Rebecca Geoffroy-Schwinden

Associate Professor of Music History

Program Coordinator of the BA in Critical Studies in Music and Society

Faculty Development Leave 2023-2024


Ethnomusicology, Music History, Theory and Ethnomusicology

Contact Information

Office Location: 
Music Building
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Rebecca Dowd Geoffroy-Schwinden is a historian of musical labor during the eighteenth century and Age of Revolutions. She specializes in France, its diaspora, and the French colonial empire. Her research is archival in nature, and most broadly examines the implications of music’s property status under nascent capitalism and democracy. An accomplished educator, Geoffroy-Schwinden teaches a wide range of undergraduate and graduate courses from research methods to women’s studies and historical sound studies. She was the inaugural program coordinator of UNT’s BA in Critical Studies in Music and Society, an innovative interdisciplinary degree launched in 2022.

Her first book, From Servant to Savant: Musical Privilege, Property, and the French Revolution (Oxford University Press, 2022), exposes the fundamental role that the French Revolution played in the emergence of modern professional musicianship and music historiography. Reviewers describe the book as a “model of its kind” that promises to “transform” and “upend” our understandings of “a key period in European musical history” and “the musical work in the eighteenth century.” The book won the Lewis Lockwood Award from the American Musicological Society for the best book by an early career scholar. Her current research addresses women’s musical consumption under colliding political and consumer revolutions. For this work, she was recently awarded a National Endowment for the Humanities Summer Stipend and an NEH-Hagley Fellowship in Business, Culture, and Society.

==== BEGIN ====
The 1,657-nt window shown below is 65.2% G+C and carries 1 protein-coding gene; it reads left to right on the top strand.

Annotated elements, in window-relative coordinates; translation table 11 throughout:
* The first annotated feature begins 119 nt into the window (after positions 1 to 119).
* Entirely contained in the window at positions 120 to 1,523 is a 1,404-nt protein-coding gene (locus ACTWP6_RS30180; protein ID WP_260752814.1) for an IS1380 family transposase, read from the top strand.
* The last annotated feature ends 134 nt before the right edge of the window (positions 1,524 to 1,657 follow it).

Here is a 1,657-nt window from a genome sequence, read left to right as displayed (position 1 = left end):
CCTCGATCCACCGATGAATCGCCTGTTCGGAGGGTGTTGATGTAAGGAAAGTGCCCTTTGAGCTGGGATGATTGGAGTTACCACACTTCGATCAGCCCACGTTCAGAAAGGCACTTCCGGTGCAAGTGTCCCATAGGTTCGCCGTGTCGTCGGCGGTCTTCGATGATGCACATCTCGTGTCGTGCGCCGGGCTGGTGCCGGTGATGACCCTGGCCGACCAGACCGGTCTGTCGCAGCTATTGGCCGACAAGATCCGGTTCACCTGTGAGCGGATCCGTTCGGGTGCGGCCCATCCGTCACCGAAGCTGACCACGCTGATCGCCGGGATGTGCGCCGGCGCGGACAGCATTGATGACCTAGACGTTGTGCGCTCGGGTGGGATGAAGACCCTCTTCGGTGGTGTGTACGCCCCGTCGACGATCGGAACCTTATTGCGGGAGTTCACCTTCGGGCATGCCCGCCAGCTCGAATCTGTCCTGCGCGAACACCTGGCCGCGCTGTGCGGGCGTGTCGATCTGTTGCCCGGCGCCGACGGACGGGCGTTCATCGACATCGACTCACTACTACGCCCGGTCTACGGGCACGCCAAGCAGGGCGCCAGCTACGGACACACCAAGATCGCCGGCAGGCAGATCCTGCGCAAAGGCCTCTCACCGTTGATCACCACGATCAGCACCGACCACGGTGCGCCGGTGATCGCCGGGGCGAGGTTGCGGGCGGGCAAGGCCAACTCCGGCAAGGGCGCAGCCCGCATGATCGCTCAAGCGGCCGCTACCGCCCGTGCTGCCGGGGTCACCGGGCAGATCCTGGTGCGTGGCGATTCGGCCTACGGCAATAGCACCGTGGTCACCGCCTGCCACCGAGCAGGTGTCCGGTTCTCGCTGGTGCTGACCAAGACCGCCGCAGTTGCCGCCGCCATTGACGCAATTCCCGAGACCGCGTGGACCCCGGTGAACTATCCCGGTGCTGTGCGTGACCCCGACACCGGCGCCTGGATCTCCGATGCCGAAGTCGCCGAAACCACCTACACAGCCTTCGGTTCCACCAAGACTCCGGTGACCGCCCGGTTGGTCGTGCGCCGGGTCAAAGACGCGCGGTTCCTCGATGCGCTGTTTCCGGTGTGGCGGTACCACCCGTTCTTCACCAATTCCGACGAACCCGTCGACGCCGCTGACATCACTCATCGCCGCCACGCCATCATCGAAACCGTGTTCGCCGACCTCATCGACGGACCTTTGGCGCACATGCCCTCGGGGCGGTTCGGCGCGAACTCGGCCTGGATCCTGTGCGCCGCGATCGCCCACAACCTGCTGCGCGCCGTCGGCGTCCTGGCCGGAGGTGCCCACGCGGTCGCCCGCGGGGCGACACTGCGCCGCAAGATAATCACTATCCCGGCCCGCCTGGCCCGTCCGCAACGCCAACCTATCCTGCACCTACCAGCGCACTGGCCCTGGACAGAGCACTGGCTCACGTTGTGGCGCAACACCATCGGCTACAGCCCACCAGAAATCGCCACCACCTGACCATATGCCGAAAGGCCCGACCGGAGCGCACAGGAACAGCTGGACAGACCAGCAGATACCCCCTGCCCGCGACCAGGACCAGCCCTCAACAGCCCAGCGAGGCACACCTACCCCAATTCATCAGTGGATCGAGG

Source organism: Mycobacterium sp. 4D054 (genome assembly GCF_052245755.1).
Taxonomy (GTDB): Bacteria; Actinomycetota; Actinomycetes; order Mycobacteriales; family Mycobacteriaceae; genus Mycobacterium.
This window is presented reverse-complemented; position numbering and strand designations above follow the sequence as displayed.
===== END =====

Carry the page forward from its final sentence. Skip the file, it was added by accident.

Geoffroy-Schwinden currently serves as Early Modern Co-editor of the Grove Music Online Women, Gender, and Sexuality Project. Her article “Music as Feminine Capital in Napoleonic France: Nancy MacDonald’s Musical Upbringing,” received a Music & Letters Centenary Prize for best original article in musicology. Other scholarly publications have appeared in journals including Studies in Eighteenth-Century Culture and Women & Music: A Journal of Gender and Culture, and in edited volumes with Duke University Press and Oxford University Studies in the Enlightenment, among others. She reviews books for leading international scholarly journals such as Eighteenth-Century Music and the Revue de musicologie. Geoffroy-Schwinden presents regularly at national and international scholarly conferences like the annual meetings of the American Musicological Society and the American Society for Eighteenth-Century Studies; she has given papers throughout Europe and in Tokyo.

Geoffroy-Schwinden’s research has been supported by the National Endowment for the Humanities, the Hagley Museum and Library, the American Musicological Society, the University of North Texas, and Duke University. She was inducted into Phi Beta Kappa (Penn State, 2007) and the Society of Duke Fellows (2009); and in 2020 she was a UNT Washington, DC Faculty Fellow.

Her graduate seminars draw on research specializations in eighteenth-century music, women in music, historical sound studies, and archive studies. These courses often incorporate hands-on archival research, listening skills beyond score reading, technical skills such as audio editing, critical information literacy, public engagement, and professional development. She is currently developing courses on music in global contexts from 1500 to 1900, music under capitalism, and technologies of musical production from Bach to the blockchain.

Geoffroy-Schwinden reviewed Dallas Opera productions for Opera News from 2017–2019 and served as Vice-President of the Society for Eighteenth-Century Music (SECM) from 2018–2020. Her public-facing work has included talks with local music organizations like the Dallas Chamber Music Society, Dallas Symphony Orchestra and UNT’s Osher Lifelong Learning Institute, as well as collaborations with national organizations, including an exhibition at the Minneapolis Institute of Art.

A classically trained pianist, she also studied mallet percussion and harpsichord. From 2009 to 2014 she played vibraphone and keyboard for the Duke New Music Ensemble [dnme].